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10-20-2019, 08:49 AM   #1
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Simple Travel Kit

Hi folks-

I know this question has been asked in many ways, but here goes:

I'm re-evaluating my kit, want something pretty simple, high quality lenses, and compact, and know I may not get all 3 completely. I have a K5IIs which I love but know is dated and am willing to upgrade, even use the K5IIs as back up. Lenses I have are 12-24, 20-40, 18-135, 31, 77, 100 macro. Travel would include Africa.

I really like the rendering from the 20-40, the 18-135 has gotten a lot of use as a travel lens, but I know there are higher quality optics.

I'd even consider an SLR and maybe the GRIII, or two SLRS, one with the 20-40, other with(?).

I've been reading about the KP, looks great. Open to considering the Ki Mark II, but it is larger. 70-200 is a stunning lens, as is the 60-250.

Bottom line: 1, maybe two bodies, 2 or 3 lenses.

I know this is an open question, and greatly appreciate your thoughts.


Last edited by Biff; 10-20-2019 at 04:08 PM.
10-20-2019, 09:05 AM - 1 Like   #2
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lots of information on what to take to Africa here in the various threads try a search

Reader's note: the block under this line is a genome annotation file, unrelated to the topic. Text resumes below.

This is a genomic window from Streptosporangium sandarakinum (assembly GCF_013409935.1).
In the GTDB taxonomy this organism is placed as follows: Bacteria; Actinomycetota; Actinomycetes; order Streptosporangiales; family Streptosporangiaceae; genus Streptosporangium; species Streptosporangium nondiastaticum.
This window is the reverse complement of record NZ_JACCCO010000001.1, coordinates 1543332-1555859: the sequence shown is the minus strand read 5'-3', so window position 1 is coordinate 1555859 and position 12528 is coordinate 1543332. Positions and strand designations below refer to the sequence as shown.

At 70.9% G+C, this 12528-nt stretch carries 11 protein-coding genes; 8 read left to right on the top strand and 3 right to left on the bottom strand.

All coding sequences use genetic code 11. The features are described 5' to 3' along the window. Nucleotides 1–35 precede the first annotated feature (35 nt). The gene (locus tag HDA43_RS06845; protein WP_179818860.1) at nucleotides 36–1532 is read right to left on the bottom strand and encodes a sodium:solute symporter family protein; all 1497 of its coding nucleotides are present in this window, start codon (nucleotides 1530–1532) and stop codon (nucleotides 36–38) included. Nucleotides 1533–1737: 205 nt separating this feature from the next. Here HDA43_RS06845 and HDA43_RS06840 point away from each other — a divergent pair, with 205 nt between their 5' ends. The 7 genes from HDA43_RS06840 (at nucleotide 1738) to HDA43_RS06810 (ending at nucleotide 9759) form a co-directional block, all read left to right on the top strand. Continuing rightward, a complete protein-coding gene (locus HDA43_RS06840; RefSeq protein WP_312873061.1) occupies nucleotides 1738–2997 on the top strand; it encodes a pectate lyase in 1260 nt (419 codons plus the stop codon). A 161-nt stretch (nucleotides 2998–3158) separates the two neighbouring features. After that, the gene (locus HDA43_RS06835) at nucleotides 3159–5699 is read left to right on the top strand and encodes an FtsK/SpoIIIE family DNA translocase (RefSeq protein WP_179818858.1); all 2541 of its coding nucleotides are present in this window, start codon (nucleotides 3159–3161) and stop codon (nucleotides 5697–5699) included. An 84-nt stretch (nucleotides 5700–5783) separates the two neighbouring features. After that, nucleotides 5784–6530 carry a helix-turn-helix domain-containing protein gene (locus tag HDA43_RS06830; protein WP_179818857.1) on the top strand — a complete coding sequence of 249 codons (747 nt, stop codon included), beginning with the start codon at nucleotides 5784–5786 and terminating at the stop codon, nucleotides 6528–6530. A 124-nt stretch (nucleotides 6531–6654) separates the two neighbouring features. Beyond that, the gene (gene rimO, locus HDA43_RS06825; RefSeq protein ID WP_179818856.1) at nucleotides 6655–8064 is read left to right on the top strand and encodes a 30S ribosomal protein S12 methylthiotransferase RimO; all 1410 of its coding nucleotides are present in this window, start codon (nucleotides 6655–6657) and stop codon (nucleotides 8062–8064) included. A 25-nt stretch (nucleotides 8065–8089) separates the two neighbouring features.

top of my list is two camera bodies, just in case

my first trip I had the K 5 II and a bridge camera as back up

second, K 3 and K 3 II

zooms are nice where there are concerns over dust/dirt when changing lenses. the concern varies on terrain, season and wind

in my limited experience ( 2 trips to Tanzania ) you need at a minimum to be able to cover right next to you and far way

QuoteQuote:
12-24, 20-40, 18-135, 31, 70, 100 macro.
it appears you may want to add something on the longer end

first trip I used an old Tamron 70-300 macro for my telephoto

last time I had the HD Pentax-DA 55-300mm F4.5-6.3 ED PLM WR RE and the HD Pentax-D FA 150-450mm F4.5 - 5.6 ED DC AW for my telephotos

you will get varied opinions on what to take and how much to take

________________________

consider renting equipment you don't own but want to take

on my last trip I rented the 20-40 limited from LensRental.com

there are other companies as well

Information on Businesses that offer cameras and lenses for rent - Page 2 - PentaxForums.com

___________________________________

most important things

have fun

put the camera down once in a while